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Boeing are becoming an embarrassment......the 321XLR is an excellent piece of kit and its timing is amazing. Boeing have nothing to offer...a 737 Max with no credibility and a 777x that is a white elephant. They are clueless at the highest level from what I hear from inside.
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Old 8th Mar 2021, 18:57
  #69 (permalink)  
 
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The A321XLR is great too
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Old 8th Mar 2021, 21:55
  #70 (permalink)  
 
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I've tried even serious reinterpretation, but none of the available icons quite fit a "shoot the messenger" quip.

In one of the several 737 MAX threads or Boeing-focused threads - or more than one of these - a good number of comments were made about how professional engineers have an obligation, as a matter of professional ethics, to call out safety concerns, design flaws, and other similar serious concerns. Even if it means putting career at risk - and of course these comments prompted others to note the realities of the working world.

Presumably Boeing's comments to EASA weren't the imaginings of some idle lawyer or SLF with a latent "aviation enthusiast" trait to expunge. Presumably the comments on the safety of the tank design, or its adherence and conformance to certification standards (I'm not sure which is the proper context here), were originated by an engineer whose professional obligations meant something to that person.

How does Boeing's awful recent failures and its longer-term decline obviate the obligation of an engineer who spotted this safety issue or certification concern? -- how does Boeing's bad repute at this time require the engineer to find someone else to deliver the comment? Double standards, it seems to this SLF/atty, are in play here.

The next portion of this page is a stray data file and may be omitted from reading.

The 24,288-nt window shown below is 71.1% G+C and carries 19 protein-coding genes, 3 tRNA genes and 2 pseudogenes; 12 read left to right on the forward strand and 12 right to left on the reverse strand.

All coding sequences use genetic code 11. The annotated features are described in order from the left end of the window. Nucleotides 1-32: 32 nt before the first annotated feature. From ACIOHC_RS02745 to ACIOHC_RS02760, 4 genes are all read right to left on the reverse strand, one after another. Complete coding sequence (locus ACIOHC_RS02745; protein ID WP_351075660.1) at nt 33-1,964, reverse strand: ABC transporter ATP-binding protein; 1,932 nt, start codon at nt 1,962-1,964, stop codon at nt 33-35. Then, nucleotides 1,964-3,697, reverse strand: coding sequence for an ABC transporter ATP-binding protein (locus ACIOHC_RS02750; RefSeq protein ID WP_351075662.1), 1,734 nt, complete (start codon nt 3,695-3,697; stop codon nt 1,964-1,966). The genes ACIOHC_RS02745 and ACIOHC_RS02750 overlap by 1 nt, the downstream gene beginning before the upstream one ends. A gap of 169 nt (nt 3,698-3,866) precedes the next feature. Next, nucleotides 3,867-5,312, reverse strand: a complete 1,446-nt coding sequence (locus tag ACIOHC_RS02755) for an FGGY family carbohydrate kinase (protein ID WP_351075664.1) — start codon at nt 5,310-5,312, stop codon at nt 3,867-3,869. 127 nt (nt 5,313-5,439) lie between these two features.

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Old 8th Mar 2021, 22:51
  #71 (permalink)  
 
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Originally Posted by 8029848s View Post
.the 321XLR is an excellent piece of kit and its timing is amazing.
Quite a statement for what is effectively a paper airplane at this point.

How does Boeing's awful recent failures and its longer-term decline obviate the obligation of an engineer who spotted this safety issue or certification concern? -- how does Boeing's bad repute at this time require the engineer to find someone else to deliver the comment? Double standards, it seems to this SLF/atty, are in play here.
Bingo!
New rules and the like routinely go out for public comment - I used to see those on a semi-regular basis. There would be a focal that we'd direct any comments to that would incorporate those comments into an input to the relevant authority. It's call 'doing your job' and 'due diligence'.
"Wet fuselage" fuel tanks have not been previously used on commercial airliners. Perhaps there is a good reason for that...
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Old 9th Mar 2021, 10:28
  #72 (permalink)  
 
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Originally Posted by tdracer View Post
Quite a statement for what is effectively a paper airplane at this point.
Meh. It's a 321LR with a bit of extra range.
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Old 9th Mar 2021, 18:47
  #73 (permalink)  
 
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More than a paper A/C

It seems from what is written here https://www.airbus.com/newsroom/news...bly-phase.html, that the XLR is well beyond the paper phase.
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Old 9th Mar 2021, 20:49
  #74 (permalink)  
 
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So, you can pronounce an aircraft "an excellent piece of kit" more than a year before it's scheduled first flight, and "its timing is amazing" more than two years before it's scheduled to certify?
Based on that, the 787 is the greatest aircraft ever built...
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Old 9th Mar 2021, 22:14
  #75 (permalink)  
 
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WillowRun 6-3

In both cases there is a process by which concerns can be vetted. The vetting includes regulatory agencies or their designates. Presumably there was not enough validate concern with the B737 to overturn the certification of the Max.
Yet there is a concern for the possible application of rules to the A321.

It is not clear whether your arguments are against, the process or the judgements offered or in the application of the judgements to the process.